``Given their focus on Alt-A and a heavy concentration in California, they would have suffered meaningful losses in almost any scenario,'' Brian Horey, president of Aurelian Management LLC in New York, said before the seizure was announced. Aurelian is short-selling IndyMac shares to gain from declines.

    IndyMac becomes the largest OTS-regulated savings and loan to fail and second-biggest financial institution to close behind Continental Illinois in 1984, according to the FDIC.

    The lender racked up almost $900 million in losses as home prices tumbled and foreclosures climbed to a record. California ranked second among U.S. states, with one foreclosure filing for every 192 households in June, 2.6 times the national average.

    Needed `Common Sense'

    Had IndyMac ``applied some common sense and changed their approach to underwriting as the housing market peaked, they might have lived to see the next cycle,'' Horey said.

    After peaking at $50.11 on May 8, 2006, IndyMac shares lost 87 percent of their value in 2007 and another 95 percent this year. The stock fell 3 cents to 28 cents at 4 p.m. New York time today.

    IndyMac came under fire last month from U.S. Senator Charles Schumer, who said lax lending standards and deposits purchased from third parties left it on the brink of failure. In the 11 business days after Schumer explained his concerns in a June 26 letter, depositors withdrew more than $1.3 billion, the OTS said.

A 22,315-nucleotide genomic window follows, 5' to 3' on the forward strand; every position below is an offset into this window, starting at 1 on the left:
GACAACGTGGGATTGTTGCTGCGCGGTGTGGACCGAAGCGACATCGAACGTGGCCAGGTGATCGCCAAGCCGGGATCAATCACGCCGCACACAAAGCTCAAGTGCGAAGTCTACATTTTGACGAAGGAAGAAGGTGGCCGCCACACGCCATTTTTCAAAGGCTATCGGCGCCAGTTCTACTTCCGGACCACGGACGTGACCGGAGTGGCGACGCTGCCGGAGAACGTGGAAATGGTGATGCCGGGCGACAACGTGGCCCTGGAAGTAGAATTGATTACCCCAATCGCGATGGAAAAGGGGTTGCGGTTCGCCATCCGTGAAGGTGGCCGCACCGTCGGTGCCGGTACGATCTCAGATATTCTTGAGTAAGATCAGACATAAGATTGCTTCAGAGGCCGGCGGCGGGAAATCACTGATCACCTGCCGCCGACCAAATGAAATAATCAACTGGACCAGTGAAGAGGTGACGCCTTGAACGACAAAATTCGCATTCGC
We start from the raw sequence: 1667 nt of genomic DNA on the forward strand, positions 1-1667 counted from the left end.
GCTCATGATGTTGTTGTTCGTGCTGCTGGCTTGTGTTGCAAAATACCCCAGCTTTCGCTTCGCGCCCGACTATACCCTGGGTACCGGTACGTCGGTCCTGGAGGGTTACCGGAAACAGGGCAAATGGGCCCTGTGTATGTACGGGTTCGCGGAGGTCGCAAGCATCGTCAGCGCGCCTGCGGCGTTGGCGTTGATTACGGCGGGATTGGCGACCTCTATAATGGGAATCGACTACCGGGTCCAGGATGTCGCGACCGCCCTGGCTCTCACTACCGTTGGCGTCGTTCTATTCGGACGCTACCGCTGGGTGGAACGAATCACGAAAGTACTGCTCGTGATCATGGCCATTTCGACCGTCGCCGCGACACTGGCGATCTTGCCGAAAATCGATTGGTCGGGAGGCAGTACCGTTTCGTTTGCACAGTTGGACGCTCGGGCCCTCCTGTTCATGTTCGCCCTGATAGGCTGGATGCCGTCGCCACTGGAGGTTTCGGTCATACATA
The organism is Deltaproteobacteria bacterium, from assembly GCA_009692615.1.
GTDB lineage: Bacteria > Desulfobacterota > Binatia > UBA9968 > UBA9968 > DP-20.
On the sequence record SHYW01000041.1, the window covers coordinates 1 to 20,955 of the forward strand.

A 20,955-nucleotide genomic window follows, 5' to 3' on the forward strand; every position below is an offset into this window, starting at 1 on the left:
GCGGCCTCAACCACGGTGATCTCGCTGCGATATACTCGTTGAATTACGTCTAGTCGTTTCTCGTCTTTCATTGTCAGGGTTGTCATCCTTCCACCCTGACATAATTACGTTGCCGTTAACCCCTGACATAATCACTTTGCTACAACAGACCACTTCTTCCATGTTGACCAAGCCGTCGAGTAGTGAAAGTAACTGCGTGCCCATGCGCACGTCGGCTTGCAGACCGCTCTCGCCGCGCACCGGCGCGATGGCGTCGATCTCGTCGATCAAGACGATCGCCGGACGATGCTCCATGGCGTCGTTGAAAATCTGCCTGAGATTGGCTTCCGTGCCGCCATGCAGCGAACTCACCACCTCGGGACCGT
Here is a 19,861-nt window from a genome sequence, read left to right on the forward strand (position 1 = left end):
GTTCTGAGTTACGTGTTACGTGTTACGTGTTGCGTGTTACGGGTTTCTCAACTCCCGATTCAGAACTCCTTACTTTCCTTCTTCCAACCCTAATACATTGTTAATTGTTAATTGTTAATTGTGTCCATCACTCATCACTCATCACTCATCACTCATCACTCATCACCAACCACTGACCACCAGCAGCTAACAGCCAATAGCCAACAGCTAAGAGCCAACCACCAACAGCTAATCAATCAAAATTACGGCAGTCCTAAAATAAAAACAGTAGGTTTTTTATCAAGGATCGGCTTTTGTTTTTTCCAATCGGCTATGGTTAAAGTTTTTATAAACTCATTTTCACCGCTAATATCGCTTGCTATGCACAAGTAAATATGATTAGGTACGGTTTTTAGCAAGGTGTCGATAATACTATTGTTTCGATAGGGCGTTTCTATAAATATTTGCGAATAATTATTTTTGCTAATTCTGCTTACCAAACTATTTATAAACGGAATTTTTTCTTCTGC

``This institution failed due to a liquidity crisis,'' OTS Director John Reich said in the statement. ``Although this institution was already in distress, I am troubled by any interference in the regulatory process.''

    IndyMac announced on July 7 that it was firing half its employees. The lender agreed to sell most of its retail mortgage branches to Prospect Mortgage, giving the Northbrook, Illinois based-company more than 60 branch offices with 750 employees. IndyMac also has a retail bank network with 33 branches and $18 billion in deposits, mostly insured by the FDIC.
    The trend is your friend.

  10. #25
    Member
    Join Date
    Sep 2002
    Location
    USA
    Posts
    150

    Default

    http://www.telegraph.co.uk/money/mai...2/cndow112.xml

    ....The fears of a banking crisis gripped Wall Street, Lehman Brothers shares fell 22pc. Investors have been spooked by a filing this week showing that the bank still has $41bn of mortgage debt and other "toxic" Level III assets.